Daryl Thetford of Chattanooga, Tenn., was looking through the Cafe (Call for entry.org), a national call for entries from artists, when he came across the request for a mural at the new Loveland Development Center.

“It seemed to be a perfect fit for me and my work and what I do,” Thetford said. The call had buzzwords like edgy and urban, all things that have been used to describe his style.

“One of my gallery owners said ‘even your landscapes look urban,'” he joked. He thought it would be an interesting project to take on. Thetford was chosen to create the mural from three finalists. The artwork will be dedicated on June 10.

If you go

What: Loveland Development Center mural dedication.
When: 9 a.m.- noon, Friday, June 10; dedication starts at 10 a.m.
Where: Loveland Development Center, Fire & Administration Building, 410 E. Fifth St., Loveland.

More info: For more information on Daryl Thetford, go to www.darylthetford.com.

“It was a unanimous pick,” said Kimber Kreutzer, business service coordinator. She said the committee that chose the pieces wasn’t too sure what they wanted in the beginning, only that it should be a little more contemporary. Originally the piece was to sit behind a counter.

 “When they saw the mural and how engaging it was, they changed their plans,” Kreutzer said. There will be nothing obstructing the piece, so people can walk right up to it. The piece combines history and contemporary, urban work.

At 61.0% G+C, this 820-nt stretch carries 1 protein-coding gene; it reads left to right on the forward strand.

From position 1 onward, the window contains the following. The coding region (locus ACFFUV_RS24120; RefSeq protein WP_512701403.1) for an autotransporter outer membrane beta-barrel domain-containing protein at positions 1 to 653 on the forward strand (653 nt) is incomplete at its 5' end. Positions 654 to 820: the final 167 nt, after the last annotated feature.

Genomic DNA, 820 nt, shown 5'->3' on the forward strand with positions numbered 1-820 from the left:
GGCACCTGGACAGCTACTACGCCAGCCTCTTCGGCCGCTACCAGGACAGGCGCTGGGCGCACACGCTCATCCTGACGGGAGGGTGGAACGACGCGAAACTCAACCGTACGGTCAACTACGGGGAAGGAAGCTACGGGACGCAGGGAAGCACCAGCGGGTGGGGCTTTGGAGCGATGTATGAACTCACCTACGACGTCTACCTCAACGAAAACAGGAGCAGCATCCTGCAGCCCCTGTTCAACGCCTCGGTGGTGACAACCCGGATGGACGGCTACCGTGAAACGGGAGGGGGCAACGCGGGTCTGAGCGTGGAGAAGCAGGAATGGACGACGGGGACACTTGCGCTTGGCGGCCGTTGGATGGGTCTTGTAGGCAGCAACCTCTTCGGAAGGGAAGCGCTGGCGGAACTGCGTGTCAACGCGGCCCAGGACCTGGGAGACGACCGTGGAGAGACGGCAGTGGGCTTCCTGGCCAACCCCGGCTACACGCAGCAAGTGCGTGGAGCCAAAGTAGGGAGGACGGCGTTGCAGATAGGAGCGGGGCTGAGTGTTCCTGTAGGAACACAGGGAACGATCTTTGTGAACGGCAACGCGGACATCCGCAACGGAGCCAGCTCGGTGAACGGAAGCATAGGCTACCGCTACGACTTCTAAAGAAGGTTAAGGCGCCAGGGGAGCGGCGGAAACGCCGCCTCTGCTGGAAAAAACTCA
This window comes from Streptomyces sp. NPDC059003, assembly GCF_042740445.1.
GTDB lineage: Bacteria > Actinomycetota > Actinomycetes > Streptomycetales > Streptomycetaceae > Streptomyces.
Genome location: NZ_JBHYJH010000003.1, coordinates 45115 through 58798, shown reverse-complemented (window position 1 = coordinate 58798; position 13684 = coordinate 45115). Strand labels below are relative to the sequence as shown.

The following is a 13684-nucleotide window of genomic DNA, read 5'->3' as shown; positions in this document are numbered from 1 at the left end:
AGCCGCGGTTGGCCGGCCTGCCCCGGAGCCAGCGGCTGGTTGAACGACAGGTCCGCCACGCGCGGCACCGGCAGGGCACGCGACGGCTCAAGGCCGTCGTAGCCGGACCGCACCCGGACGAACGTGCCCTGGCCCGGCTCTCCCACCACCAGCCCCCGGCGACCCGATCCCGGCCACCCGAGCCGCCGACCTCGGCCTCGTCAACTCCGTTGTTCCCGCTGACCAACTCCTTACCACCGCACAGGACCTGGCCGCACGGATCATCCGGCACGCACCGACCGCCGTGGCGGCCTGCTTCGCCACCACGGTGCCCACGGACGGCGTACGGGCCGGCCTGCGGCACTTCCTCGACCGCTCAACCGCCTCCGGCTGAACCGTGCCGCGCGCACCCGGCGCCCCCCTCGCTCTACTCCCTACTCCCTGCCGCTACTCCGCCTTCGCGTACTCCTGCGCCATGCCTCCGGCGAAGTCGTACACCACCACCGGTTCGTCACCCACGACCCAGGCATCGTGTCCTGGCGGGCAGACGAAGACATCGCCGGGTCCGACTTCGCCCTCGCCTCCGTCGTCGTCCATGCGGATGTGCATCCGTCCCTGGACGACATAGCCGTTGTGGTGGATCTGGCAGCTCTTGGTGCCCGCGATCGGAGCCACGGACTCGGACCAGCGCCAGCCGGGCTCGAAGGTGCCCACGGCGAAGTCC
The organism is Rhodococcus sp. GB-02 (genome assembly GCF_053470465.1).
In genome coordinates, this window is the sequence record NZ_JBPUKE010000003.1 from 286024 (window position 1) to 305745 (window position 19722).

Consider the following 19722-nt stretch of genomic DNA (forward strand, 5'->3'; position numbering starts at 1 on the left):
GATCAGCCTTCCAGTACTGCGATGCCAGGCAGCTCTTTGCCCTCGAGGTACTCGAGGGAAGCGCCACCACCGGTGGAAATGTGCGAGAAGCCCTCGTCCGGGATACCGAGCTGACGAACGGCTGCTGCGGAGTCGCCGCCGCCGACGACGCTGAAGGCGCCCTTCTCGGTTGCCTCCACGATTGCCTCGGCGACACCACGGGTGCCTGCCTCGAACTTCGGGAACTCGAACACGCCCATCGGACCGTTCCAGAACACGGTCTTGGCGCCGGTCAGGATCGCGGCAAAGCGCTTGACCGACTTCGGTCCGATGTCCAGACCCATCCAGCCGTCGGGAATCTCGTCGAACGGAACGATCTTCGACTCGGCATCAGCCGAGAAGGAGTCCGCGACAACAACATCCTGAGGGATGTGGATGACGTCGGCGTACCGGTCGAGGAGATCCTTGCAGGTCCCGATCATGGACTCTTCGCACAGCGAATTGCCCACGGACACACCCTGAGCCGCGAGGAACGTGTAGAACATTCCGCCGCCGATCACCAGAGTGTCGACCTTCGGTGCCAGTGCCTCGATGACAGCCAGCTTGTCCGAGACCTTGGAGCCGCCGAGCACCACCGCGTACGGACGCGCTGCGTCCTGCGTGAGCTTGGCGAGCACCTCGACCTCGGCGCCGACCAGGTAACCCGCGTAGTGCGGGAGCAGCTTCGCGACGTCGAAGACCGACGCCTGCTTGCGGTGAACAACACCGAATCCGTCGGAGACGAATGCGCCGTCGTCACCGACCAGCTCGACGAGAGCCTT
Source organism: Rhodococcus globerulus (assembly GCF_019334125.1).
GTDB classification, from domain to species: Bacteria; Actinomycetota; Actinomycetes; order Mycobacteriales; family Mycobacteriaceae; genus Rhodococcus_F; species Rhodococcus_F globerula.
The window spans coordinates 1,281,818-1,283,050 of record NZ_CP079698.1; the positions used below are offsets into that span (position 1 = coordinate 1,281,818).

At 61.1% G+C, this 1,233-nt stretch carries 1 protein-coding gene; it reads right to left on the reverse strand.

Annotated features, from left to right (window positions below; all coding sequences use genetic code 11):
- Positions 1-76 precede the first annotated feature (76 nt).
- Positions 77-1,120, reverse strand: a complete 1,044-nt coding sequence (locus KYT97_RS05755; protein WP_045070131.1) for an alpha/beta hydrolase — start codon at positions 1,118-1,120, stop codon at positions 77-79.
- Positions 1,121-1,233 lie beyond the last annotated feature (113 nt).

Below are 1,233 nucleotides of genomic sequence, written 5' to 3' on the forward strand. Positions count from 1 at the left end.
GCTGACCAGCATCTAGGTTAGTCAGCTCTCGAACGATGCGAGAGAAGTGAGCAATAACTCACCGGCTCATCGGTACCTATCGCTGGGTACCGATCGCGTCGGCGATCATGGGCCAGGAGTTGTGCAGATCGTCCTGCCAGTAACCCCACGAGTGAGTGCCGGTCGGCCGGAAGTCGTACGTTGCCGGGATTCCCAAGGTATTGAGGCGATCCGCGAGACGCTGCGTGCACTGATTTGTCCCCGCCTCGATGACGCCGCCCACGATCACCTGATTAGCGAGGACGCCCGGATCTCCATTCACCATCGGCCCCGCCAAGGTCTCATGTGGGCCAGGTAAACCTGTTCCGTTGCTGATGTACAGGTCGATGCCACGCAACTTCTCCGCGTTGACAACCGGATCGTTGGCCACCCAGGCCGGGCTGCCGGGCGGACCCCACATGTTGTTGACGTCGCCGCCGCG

“I actually did quite a bit of research,” he said. He searched online to find historic buildings in the Loveland area as well as historical figures to include.

“I believe I looked at every building that’s ever been in Loveland,” he said. His first few attempts started to look more like a historic collage of sorts or a timeline.

Daryl Thetford before he boarded a plane from Tennessee to Denver for the final presentation.

Daryl Thetford before he boarded a plane from Tennessee to Denver for the final presentation. (Special to the Reporter-Herald)

“It didn’t seem to work or carry the energy,” he said. He decided to narrow it down, focus on the industrial buildings and include certain buildings that represented the history as a whole such as the railroad depot as that industry was important in the area.

“You can’t represent all the buildings, all the people and all the historic homes,” he said.

After many drafts, he came up with one he liked.

“It conveyed the history of Loveland without putting every single thing in,” he said. The mural includes historic buildings as well as some of the old advertisements that were painted on the sides of buildings. As for the bigger scenery, he wanted to focus on the town itself and not so much the mountains. He did discuss with the deciding committee the options of adding it to the background.

“In my sketch, part of the blues in the skies are darker and they kind of hint at mountains,” he said and the committee seemed to agree.  Continue with article here